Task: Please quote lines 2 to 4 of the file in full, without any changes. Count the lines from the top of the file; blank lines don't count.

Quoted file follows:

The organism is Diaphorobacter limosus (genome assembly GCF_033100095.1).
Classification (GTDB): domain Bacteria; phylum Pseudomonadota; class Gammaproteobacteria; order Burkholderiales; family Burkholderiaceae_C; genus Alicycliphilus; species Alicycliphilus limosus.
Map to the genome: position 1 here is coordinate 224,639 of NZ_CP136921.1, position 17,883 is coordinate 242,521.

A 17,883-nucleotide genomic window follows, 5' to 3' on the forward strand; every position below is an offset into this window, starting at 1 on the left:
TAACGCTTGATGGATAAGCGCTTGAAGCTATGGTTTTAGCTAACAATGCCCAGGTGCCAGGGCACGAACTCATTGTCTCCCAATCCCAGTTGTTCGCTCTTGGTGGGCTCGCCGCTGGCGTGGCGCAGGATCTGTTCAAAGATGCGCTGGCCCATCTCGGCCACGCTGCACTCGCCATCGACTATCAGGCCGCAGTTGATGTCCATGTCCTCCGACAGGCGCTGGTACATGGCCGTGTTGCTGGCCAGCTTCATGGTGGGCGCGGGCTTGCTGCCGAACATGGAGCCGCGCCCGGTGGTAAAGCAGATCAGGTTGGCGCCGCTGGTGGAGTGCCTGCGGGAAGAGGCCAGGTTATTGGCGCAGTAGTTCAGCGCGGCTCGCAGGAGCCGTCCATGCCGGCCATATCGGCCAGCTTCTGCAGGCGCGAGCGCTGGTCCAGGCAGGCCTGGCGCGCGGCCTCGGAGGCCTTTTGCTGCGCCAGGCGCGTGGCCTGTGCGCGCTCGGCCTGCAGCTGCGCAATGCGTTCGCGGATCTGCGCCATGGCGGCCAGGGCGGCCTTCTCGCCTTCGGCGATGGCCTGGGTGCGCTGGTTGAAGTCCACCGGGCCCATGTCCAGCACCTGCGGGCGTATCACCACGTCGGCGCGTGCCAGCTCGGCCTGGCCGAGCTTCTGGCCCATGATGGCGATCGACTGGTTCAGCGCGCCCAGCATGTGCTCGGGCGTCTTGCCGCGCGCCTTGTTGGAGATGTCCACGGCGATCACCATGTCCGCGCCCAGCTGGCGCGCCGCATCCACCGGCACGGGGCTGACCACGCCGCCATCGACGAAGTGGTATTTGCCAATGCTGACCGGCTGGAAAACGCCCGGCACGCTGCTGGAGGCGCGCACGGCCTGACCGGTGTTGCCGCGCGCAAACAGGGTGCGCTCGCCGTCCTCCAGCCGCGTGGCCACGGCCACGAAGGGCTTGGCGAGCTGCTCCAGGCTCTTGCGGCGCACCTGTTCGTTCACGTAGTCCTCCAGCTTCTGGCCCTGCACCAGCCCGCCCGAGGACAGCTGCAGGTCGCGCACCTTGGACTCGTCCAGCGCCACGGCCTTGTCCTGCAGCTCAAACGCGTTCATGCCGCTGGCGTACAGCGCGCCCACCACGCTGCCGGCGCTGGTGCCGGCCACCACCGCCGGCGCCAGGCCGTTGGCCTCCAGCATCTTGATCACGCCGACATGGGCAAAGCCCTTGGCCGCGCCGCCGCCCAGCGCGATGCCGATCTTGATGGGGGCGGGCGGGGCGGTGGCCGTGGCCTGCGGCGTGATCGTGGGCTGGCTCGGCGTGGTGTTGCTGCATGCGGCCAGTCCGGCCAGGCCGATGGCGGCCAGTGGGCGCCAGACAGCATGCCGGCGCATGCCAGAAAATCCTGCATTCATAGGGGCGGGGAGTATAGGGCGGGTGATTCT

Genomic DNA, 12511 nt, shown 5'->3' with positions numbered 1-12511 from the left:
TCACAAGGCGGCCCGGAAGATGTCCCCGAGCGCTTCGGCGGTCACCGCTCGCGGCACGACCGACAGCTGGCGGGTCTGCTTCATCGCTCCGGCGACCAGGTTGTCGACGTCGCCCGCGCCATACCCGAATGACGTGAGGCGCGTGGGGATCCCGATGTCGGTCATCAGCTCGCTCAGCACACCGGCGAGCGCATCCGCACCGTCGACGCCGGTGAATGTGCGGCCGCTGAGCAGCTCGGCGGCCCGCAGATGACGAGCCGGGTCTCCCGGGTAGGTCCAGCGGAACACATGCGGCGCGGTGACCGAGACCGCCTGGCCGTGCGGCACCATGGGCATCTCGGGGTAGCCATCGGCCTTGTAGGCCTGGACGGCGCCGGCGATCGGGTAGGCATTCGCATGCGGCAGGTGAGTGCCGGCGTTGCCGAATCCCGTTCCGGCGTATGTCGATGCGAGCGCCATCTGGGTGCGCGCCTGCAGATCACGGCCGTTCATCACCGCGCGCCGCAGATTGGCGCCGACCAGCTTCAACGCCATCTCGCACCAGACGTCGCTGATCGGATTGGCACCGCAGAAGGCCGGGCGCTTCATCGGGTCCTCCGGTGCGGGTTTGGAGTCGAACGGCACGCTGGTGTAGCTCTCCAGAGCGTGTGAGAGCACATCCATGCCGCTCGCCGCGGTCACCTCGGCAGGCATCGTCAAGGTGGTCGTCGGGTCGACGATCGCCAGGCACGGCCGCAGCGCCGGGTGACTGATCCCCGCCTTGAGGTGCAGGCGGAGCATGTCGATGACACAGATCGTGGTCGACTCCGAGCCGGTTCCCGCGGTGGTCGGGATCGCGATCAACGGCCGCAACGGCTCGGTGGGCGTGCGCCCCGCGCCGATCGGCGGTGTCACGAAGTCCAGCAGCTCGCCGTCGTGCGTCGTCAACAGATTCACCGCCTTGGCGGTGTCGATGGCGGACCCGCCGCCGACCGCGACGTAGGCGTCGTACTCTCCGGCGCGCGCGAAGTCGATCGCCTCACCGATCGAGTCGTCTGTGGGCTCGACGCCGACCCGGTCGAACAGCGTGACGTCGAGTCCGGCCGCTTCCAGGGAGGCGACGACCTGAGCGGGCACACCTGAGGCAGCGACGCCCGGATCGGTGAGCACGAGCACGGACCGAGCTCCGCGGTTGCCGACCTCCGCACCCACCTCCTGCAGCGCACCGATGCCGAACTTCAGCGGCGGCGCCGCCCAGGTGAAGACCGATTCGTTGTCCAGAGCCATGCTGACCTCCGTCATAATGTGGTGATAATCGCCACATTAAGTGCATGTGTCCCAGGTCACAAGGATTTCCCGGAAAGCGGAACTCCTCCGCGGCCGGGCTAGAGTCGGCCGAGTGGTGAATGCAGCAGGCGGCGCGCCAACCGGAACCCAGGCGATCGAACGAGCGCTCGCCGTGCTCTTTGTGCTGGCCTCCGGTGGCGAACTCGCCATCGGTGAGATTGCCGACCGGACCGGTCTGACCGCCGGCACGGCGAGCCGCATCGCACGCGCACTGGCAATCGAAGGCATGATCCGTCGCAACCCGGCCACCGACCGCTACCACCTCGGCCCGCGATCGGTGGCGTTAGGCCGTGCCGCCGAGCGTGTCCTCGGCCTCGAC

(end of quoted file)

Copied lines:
Classification (GTDB): domain Bacteria; phylum Pseudomonadota; class Gammaproteobacteria; order Burkholderiales; family Burkholderiaceae_C; genus Alicycliphilus; species Alicycliphilus limosus.
Map to the genome: position 1 here is coordinate 224,639 of NZ_CP136921.1, position 17,883 is coordinate 242,521.

A 17,883-nucleotide genomic window follows, 5' to 3' on the forward strand; every position below is an offset into this window, starting at 1 on the left: